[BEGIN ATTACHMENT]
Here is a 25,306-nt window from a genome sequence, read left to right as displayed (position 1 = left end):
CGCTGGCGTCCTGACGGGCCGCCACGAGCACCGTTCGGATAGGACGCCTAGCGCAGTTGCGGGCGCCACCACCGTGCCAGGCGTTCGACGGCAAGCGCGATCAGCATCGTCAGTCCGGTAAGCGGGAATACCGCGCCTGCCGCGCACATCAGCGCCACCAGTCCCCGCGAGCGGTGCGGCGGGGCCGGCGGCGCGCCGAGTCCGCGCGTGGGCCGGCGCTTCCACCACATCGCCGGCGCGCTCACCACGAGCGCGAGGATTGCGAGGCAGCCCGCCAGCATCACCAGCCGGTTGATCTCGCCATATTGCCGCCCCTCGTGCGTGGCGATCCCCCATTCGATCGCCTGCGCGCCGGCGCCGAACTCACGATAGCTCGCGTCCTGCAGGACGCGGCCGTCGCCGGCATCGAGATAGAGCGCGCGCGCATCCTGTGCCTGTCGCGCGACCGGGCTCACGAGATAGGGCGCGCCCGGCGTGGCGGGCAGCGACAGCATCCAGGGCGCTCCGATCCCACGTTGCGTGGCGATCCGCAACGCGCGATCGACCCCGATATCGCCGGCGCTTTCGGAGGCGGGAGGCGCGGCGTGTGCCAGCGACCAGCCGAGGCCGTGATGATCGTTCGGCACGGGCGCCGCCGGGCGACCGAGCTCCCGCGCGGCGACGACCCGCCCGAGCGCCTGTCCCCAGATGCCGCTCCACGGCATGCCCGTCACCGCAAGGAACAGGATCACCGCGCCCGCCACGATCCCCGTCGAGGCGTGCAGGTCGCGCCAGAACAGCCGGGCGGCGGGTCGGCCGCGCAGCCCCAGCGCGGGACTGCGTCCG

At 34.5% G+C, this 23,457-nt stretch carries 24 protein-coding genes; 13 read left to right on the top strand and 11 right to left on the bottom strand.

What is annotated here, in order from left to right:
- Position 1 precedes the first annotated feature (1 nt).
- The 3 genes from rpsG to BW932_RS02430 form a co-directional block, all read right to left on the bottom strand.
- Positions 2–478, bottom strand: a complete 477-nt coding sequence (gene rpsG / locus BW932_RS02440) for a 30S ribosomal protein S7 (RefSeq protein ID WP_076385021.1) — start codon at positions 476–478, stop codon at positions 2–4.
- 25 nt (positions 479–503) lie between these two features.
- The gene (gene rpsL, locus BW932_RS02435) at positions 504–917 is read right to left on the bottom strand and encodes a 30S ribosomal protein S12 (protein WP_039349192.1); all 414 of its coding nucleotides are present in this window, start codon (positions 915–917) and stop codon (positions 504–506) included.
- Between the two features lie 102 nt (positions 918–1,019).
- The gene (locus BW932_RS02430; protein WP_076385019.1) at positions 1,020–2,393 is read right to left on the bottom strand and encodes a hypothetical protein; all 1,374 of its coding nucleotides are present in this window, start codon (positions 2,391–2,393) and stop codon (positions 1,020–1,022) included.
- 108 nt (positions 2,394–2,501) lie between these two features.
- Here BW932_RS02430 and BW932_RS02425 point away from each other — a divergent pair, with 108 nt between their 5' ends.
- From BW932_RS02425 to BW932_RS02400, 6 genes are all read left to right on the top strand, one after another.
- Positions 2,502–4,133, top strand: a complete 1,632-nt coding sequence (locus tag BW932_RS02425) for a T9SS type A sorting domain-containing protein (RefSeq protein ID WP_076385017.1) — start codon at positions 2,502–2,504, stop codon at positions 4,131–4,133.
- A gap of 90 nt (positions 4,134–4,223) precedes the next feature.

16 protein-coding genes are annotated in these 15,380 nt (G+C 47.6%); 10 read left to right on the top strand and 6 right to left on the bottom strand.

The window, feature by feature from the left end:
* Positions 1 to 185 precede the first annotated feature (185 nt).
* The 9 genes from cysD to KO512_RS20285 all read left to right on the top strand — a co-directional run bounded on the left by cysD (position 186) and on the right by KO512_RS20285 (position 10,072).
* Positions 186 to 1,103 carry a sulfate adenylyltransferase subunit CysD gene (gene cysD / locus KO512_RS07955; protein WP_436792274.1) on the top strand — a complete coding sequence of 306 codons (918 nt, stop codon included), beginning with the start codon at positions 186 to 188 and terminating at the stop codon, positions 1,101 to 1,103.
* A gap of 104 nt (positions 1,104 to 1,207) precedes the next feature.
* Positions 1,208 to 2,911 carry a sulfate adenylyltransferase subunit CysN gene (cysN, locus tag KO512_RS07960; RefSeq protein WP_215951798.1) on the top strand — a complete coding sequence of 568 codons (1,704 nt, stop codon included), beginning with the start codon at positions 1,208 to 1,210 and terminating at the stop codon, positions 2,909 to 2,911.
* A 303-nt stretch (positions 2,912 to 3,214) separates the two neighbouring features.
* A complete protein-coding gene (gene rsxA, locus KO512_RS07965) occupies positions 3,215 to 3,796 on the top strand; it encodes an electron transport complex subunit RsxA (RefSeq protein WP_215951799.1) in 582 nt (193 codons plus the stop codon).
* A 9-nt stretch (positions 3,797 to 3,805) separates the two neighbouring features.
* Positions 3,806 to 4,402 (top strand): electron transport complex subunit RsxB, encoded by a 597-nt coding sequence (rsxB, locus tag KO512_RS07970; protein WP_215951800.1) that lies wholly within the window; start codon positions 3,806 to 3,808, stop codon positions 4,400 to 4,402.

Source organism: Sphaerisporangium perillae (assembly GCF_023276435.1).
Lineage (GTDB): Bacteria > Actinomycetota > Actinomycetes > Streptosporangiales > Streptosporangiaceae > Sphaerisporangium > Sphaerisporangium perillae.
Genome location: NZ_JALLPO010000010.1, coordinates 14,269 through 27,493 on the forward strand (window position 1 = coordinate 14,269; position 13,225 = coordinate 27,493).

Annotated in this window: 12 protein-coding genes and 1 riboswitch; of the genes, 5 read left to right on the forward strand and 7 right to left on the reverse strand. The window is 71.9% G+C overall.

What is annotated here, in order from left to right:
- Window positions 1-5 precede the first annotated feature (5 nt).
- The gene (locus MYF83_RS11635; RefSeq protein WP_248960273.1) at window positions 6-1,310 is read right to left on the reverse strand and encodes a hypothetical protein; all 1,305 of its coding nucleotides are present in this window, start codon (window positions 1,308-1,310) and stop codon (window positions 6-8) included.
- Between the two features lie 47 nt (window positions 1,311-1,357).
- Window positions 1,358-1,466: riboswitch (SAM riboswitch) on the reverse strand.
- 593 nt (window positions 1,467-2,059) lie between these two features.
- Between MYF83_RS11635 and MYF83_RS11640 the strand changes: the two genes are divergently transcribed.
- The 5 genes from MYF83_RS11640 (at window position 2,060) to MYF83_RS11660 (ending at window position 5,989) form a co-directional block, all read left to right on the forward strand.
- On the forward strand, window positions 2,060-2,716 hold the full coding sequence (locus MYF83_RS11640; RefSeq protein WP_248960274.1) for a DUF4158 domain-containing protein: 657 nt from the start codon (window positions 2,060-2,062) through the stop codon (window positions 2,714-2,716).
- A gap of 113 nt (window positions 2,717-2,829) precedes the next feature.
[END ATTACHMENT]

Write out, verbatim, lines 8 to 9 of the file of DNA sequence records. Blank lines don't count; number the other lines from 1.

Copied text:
- 25 nt (positions 479–503) lie between these two features.
- The gene (gene rpsL, locus BW932_RS02435) at positions 504–917 is read right to left on the bottom strand and encodes a 30S ribosomal protein S12 (protein WP_039349192.1); all 414 of its coding nucleotides are present in this window, start codon (positions 915–917) and stop codon (positions 504–506) included.